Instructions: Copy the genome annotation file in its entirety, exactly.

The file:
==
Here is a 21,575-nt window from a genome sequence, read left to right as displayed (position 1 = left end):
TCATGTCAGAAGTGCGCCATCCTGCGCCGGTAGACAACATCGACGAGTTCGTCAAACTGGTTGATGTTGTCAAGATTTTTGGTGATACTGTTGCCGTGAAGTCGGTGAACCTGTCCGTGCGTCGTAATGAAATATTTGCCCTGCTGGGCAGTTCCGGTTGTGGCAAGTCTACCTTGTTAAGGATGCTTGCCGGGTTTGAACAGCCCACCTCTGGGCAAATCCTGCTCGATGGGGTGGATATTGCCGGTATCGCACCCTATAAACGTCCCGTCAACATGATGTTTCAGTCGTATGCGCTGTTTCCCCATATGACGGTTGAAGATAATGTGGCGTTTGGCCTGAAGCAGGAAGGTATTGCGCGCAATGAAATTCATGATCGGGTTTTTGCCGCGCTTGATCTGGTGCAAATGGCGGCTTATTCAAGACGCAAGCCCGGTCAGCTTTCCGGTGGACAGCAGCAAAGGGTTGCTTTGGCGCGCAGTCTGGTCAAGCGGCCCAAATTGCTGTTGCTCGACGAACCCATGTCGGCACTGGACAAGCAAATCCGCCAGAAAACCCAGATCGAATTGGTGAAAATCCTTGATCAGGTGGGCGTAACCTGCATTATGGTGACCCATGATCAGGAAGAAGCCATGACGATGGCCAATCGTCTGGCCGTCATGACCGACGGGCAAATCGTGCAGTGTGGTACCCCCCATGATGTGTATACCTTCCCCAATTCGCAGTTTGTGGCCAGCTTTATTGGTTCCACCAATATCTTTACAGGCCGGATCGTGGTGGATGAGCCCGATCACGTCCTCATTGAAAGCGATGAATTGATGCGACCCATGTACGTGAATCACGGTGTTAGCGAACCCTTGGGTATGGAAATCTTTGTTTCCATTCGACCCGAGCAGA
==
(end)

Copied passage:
Here is a 21,575-nt window from a genome sequence, read left to right as displayed (position 1 = left end):
TCATGTCAGAAGTGCGCCATCCTGCGCCGGTAGACAACATCGACGAGTTCGTCAAACTGGTTGATGTTGTCAAGATTTTTGGTGATACTGTTGCCGTGAAGTCGGTGAACCTGTCCGTGCGTCGTAATGAAATATTTGCCCTGCTGGGCAGTTCCGGTTGTGGCAAGTCTACCTTGTTAAGGATGCTTGCCGGGTTTGAACAGCCCACCTCTGGGCAAATCCTGCTCGATGGGGTGGATATTGCCGGTATCGCACCCTATAAACGTCCCGTCAACATGATGTTTCAGTCGTATGCGCTGTTTCCCCATATGACGGTTGAAGATAATGTGGCGTTTGGCCTGAAGCAGGAAGGTATTGCGCGCAATGAAATTCATGATCGGGTTTTTGCCGCGCTTGATCTGGTGCAAATGGCGGCTTATTCAAGACGCAAGCCCGGTCAGCTTTCCGGTGGACAGCAGCAAAGGGTTGCTTTGGCGCGCAGTCTGGTCAAGCGGCCCAAATTGCTGTTGCTCGACGAACCCATGTCGGCACTGGACAAGCAAATCCGCCAGAAAACCCAGATCGAATTGGTGAAAATCCTTGATCAGGTGGGCGTAACCTGCATTATGGTGACCCATGATCAGGAAGAAGCCATGACGATGGCCAATCGTCTGGCCGTCATGACCGACGGGCAAATCGTGCAGTGTGGTACCCCCCATGATGTGTATACCTTCCCCAATTCGCAGTTTGTGGCCAGCTTTATTGGTTCCACCAATATCTTTACAGGCCGGATCGTGGTGGATGAGCCCGATCACGTCCTCATTGAAAGCGATGAATTGATGCGACCCATGTACGTGAATCACGGTGTTAGCGAACCCTTGGGTATGGAAATCTTTGTTTCCATTCGACCCGAGCAGA